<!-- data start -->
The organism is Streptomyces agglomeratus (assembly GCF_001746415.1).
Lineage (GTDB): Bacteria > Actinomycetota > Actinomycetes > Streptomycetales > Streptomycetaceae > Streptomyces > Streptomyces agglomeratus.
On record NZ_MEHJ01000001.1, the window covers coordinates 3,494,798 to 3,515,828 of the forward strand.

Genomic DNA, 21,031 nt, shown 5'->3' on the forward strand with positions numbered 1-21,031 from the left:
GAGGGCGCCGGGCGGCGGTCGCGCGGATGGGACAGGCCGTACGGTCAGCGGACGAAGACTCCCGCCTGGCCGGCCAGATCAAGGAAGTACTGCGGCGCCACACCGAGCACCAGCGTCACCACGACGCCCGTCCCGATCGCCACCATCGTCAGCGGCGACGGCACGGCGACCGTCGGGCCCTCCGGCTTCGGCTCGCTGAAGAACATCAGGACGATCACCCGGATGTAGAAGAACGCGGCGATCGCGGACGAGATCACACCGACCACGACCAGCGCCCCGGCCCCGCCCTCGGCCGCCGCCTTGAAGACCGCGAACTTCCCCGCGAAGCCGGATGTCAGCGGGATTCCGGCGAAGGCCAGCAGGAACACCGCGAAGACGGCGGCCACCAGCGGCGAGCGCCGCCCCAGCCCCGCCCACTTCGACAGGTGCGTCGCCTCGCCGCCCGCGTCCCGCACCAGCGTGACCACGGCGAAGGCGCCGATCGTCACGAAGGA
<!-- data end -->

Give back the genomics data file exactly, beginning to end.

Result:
The organism is Streptomyces agglomeratus (assembly GCF_001746415.1).
Lineage (GTDB): Bacteria > Actinomycetota > Actinomycetes > Streptomycetales > Streptomycetaceae > Streptomyces > Streptomyces agglomeratus.
On record NZ_MEHJ01000001.1, the window covers coordinates 3,494,798 to 3,515,828 of the forward strand.

Genomic DNA, 21,031 nt, shown 5'->3' on the forward strand with positions numbered 1-21,031 from the left:
GAGGGCGCCGGGCGGCGGTCGCGCGGATGGGACAGGCCGTACGGTCAGCGGACGAAGACTCCCGCCTGGCCGGCCAGATCAAGGAAGTACTGCGGCGCCACACCGAGCACCAGCGTCACCACGACGCCCGTCCCGATCGCCACCATCGTCAGCGGCGACGGCACGGCGACCGTCGGGCCCTCCGGCTTCGGCTCGCTGAAGAACATCAGGACGATCACCCGGATGTAGAAGAACGCGGCGATCGCGGACGAGATCACACCGACCACGACCAGCGCCCCGGCCCCGCCCTCGGCCGCCGCCTTGAAGACCGCGAACTTCCCCGCGAAGCCGGATGTCAGCGGGATTCCGGCGAAGGCCAGCAGGAACACCGCGAAGACGGCGGCCACCAGCGGCGAGCGCCGCCCCAGCCCCGCCCACTTCGACAGGTGCGTCGCCTCGCCGCCCGCGTCCCGCACCAGCGTGACCACGGCGAAGGCGCCGATCGTCACGAAGGA